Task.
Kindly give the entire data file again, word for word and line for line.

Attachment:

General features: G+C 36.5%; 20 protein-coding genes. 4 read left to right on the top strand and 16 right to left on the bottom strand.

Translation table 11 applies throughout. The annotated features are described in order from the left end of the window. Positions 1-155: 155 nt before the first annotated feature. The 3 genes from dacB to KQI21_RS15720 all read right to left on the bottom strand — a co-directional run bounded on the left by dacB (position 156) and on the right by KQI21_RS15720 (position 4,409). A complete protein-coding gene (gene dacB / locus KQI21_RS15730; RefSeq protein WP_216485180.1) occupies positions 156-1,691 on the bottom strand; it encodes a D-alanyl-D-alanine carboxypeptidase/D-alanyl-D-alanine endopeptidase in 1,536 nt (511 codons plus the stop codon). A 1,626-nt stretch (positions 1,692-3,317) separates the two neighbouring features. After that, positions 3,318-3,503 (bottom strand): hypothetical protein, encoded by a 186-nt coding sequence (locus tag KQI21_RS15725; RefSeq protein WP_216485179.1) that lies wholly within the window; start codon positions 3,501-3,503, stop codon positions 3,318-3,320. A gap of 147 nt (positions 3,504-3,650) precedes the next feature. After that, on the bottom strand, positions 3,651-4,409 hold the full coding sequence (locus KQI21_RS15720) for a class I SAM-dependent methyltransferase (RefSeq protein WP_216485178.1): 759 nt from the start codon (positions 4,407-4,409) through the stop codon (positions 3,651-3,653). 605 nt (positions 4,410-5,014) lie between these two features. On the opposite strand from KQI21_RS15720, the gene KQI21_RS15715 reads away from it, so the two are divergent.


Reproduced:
General features: G+C 36.5%; 20 protein-coding genes. 4 read left to right on the top strand and 16 right to left on the bottom strand.

Translation table 11 applies throughout. The annotated features are described in order from the left end of the window. Positions 1-155: 155 nt before the first annotated feature. The 3 genes from dacB to KQI21_RS15720 all read right to left on the bottom strand — a co-directional run bounded on the left by dacB (position 156) and on the right by KQI21_RS15720 (position 4,409). A complete protein-coding gene (gene dacB / locus KQI21_RS15730; RefSeq protein WP_216485180.1) occupies positions 156-1,691 on the bottom strand; it encodes a D-alanyl-D-alanine carboxypeptidase/D-alanyl-D-alanine endopeptidase in 1,536 nt (511 codons plus the stop codon). A 1,626-nt stretch (positions 1,692-3,317) separates the two neighbouring features. After that, positions 3,318-3,503 (bottom strand): hypothetical protein, encoded by a 186-nt coding sequence (locus tag KQI21_RS15725; RefSeq protein WP_216485179.1) that lies wholly within the window; start codon positions 3,501-3,503, stop codon positions 3,318-3,320. A gap of 147 nt (positions 3,504-3,650) precedes the next feature. After that, on the bottom strand, positions 3,651-4,409 hold the full coding sequence (locus KQI21_RS15720) for a class I SAM-dependent methyltransferase (RefSeq protein WP_216485178.1): 759 nt from the start codon (positions 4,407-4,409) through the stop codon (positions 3,651-3,653). 605 nt (positions 4,410-5,014) lie between these two features. On the opposite strand from KQI21_RS15720, the gene KQI21_RS15715 reads away from it, so the two are divergent.